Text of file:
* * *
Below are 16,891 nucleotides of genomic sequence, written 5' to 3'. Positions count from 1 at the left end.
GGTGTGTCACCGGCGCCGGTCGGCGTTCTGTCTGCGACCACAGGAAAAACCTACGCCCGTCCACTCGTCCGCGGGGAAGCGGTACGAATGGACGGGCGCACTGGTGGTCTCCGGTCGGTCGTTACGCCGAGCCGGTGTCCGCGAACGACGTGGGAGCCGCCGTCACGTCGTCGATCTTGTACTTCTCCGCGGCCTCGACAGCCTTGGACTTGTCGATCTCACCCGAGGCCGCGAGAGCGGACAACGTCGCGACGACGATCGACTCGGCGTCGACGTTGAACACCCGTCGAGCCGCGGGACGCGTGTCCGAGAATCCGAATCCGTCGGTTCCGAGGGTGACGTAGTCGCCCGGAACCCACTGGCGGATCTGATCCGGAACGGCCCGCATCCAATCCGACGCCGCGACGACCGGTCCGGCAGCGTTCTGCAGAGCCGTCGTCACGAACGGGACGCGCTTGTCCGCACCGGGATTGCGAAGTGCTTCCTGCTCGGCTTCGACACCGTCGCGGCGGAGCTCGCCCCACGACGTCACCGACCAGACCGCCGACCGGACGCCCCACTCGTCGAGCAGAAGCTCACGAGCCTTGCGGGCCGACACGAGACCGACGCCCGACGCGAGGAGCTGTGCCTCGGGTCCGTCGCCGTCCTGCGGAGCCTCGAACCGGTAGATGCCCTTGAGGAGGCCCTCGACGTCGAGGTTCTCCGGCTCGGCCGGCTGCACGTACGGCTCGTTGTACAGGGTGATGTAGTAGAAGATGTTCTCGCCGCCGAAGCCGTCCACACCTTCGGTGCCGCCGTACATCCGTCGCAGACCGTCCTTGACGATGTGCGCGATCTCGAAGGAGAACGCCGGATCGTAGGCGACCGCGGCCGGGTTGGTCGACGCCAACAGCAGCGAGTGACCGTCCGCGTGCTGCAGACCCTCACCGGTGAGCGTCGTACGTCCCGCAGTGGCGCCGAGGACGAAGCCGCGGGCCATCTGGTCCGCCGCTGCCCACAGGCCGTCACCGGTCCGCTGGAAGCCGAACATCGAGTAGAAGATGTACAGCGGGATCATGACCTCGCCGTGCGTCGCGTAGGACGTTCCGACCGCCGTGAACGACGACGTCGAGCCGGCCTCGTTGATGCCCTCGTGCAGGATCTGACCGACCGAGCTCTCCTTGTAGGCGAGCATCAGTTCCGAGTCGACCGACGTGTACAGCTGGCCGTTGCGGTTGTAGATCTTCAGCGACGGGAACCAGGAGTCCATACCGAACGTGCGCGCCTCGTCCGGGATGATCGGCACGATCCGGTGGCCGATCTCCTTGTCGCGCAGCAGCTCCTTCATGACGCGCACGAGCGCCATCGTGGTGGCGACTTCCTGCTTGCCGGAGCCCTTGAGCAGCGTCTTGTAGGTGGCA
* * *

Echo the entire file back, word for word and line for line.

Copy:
Below are 16,891 nucleotides of genomic sequence, written 5' to 3'. Positions count from 1 at the left end.
GGTGTGTCACCGGCGCCGGTCGGCGTTCTGTCTGCGACCACAGGAAAAACCTACGCCCGTCCACTCGTCCGCGGGGAAGCGGTACGAATGGACGGGCGCACTGGTGGTCTCCGGTCGGTCGTTACGCCGAGCCGGTGTCCGCGAACGACGTGGGAGCCGCCGTCACGTCGTCGATCTTGTACTTCTCCGCGGCCTCGACAGCCTTGGACTTGTCGATCTCACCCGAGGCCGCGAGAGCGGACAACGTCGCGACGACGATCGACTCGGCGTCGACGTTGAACACCCGTCGAGCCGCGGGACGCGTGTCCGAGAATCCGAATCCGTCGGTTCCGAGGGTGACGTAGTCGCCCGGAACCCACTGGCGGATCTGATCCGGAACGGCCCGCATCCAATCCGACGCCGCGACGACCGGTCCGGCAGCGTTCTGCAGAGCCGTCGTCACGAACGGGACGCGCTTGTCCGCACCGGGATTGCGAAGTGCTTCCTGCTCGGCTTCGACACCGTCGCGGCGGAGCTCGCCCCACGACGTCACCGACCAGACCGCCGACCGGACGCCCCACTCGTCGAGCAGAAGCTCACGAGCCTTGCGGGCCGACACGAGACCGACGCCCGACGCGAGGAGCTGTGCCTCGGGTCCGTCGCCGTCCTGCGGAGCCTCGAACCGGTAGATGCCCTTGAGGAGGCCCTCGACGTCGAGGTTCTCCGGCTCGGCCGGCTGCACGTACGGCTCGTTGTACAGGGTGATGTAGTAGAAGATGTTCTCGCCGCCGAAGCCGTCCACACCTTCGGTGCCGCCGTACATCCGTCGCAGACCGTCCTTGACGATGTGCGCGATCTCGAAGGAGAACGCCGGATCGTAGGCGACCGCGGCCGGGTTGGTCGACGCCAACAGCAGCGAGTGACCGTCCGCGTGCTGCAGACCCTCACCGGTGAGCGTCGTACGTCCCGCAGTGGCGCCGAGGACGAAGCCGCGGGCCATCTGGTCCGCCGCTGCCCACAGGCCGTCACCGGTCCGCTGGAAGCCGAACATCGAGTAGAAGATGTACAGCGGGATCATGACCTCGCCGTGCGTCGCGTAGGACGTTCCGACCGCCGTGAACGACGACGTCGAGCCGGCCTCGTTGATGCCCTCGTGCAGGATCTGACCGACCGAGCTCTCCTTGTAGGCGAGCATCAGTTCCGAGTCGACCGACGTGTACAGCTGGCCGTTGCGGTTGTAGATCTTCAGCGACGGGAACCAGGAGTCCATACCGAACGTGCGCGCCTCGTCCGGGATGATCGGCACGATCCGGTGGCCGATCTCCTTGTCGCGCAGCAGCTCCTTCATGACGCGCACGAGCGCCATCGTGGTGGCGACTTCCTGCTTGCCGGAGCCCTTGAGCAGCGTCTTGTAGGTGGCA